What Type of Culture Should You Create?

workplace culture

If you want to create a new business culture, the first step is to understand what culture looks like and means to your organization. Second, learn how to measure and define your business’ current culture, and third, decide if you want your culture to change, and if so, how?

 So what does a culture look like and why does it matter?

Imagine moving into a shared house with a group of strangers and this is what you get:

  • the rules are easy to live with and they make sense to you
  • the other roommates value a lot of the same things you do
  • the environment matches perfectly with the way you like to live; and
  • it attracts the kind of people you like to be with.

Would you stick around?  Yup, most people would.  That’s culture and that’s why smart business leaders are paying a lot of attention to it.  It matters.  It matters so much that it can be a great way to predict who will stay and who will leave your organization.

According to the Harvard Business Review web site called, The Culture Factor, “People are drawn to organizations with characteristics similar to their own; organizations are more likely to select individuals who seem to “fit in”; and over time those who don’t fit in tend to leave.”

Finding the right roommates/employees is fantastic. Replacing roommates/employees over and over again is exhausting for everyone.  Plus it costs time and money. So it pays for businesses to know their culture so they can find employees that fit and really belong there.

So, what is your current culture?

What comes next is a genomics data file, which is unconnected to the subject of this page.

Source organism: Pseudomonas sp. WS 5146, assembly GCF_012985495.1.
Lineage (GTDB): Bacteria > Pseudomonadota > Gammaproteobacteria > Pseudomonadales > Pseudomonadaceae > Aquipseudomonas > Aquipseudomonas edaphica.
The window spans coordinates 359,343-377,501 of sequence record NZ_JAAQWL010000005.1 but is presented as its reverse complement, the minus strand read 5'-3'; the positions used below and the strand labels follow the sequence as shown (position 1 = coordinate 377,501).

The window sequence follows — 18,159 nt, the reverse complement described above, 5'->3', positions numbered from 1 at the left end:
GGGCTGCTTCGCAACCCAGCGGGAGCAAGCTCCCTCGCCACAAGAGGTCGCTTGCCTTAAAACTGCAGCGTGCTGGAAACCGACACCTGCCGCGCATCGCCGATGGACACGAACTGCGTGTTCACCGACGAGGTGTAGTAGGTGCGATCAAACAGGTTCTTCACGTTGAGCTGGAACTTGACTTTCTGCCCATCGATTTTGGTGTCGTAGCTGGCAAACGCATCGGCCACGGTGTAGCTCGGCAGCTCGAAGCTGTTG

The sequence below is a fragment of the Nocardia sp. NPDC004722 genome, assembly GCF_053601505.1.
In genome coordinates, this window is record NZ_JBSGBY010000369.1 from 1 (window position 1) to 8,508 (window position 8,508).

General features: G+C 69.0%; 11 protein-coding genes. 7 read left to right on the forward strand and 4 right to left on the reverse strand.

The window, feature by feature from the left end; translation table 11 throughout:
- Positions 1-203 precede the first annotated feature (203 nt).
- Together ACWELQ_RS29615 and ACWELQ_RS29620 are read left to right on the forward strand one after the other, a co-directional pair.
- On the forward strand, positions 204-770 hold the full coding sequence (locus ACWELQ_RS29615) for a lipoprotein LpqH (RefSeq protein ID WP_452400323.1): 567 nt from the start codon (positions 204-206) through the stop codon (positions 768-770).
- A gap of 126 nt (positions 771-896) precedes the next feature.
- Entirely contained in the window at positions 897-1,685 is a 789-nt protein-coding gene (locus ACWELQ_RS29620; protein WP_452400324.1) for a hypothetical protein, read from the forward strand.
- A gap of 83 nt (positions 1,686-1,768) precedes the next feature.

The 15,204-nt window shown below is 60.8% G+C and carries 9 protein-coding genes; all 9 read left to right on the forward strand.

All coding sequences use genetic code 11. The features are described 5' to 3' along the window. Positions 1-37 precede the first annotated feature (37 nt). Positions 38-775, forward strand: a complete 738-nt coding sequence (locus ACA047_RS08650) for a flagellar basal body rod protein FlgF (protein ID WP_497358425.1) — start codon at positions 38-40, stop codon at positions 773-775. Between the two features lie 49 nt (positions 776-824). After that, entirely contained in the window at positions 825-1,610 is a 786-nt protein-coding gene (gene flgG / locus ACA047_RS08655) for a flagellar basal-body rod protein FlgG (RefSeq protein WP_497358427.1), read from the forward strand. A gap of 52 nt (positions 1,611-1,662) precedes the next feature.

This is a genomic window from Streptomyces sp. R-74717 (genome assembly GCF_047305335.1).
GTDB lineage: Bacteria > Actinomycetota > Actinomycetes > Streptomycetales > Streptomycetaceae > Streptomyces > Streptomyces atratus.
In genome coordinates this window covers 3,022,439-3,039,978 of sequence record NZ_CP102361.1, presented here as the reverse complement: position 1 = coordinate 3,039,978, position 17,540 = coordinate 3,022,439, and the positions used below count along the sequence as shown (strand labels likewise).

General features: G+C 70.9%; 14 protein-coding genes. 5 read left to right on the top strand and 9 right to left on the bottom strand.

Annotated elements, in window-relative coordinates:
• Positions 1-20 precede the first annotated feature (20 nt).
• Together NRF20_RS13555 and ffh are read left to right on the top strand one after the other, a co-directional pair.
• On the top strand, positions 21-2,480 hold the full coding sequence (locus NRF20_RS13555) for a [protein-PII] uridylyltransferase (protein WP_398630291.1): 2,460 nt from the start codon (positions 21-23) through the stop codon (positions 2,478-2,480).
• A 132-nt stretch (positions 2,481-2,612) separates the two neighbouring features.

If you can figure out what your business values and how it works now, you’ll get a better idea of your current culture and how you might want to change it. In this great Harvard Business Review video called, “The 8 Types of Company Culture” they explain that researchers have found that company culture can be defined under two main headings:

  • How people interact with each other: Independently or interdependently.
  • How they respond to change: Organizations can be stable or flexible to change.

And here are the eight characteristics of culture: Whatever a company focuses on the most, will define their culture.

  1. Learning
  2. Enjoyment
  3. Results
  4. Authority
  5. Purpose
  6. Caring
  7. Order
  8. Safety

Employee surveys can measure what your company focuses on the most.  If you want to change your culture and what it considers a top priority here are some examples of famous company cultures.

Learning: Tesla

“I’m interested in things that change the world or that affect the future and wondrous new technology where you see it and you’re like ‘Wow, how did that even happen?’”
—Elon Musk, cofounder and CEO

Purpose: Whole Foods

“Most of the greatest companies in the world also have great purposes….Having a deeper, more transcendent purpose is highly energizing for all of the various interdependent stakeholders.”
—John Mackey, founder and CEO

Caring: Disney

“It is incredibly important to be open and accessible and treat people fairly and look them in the eye and tell them what is on your mind.”
—Bob Iger, CEO

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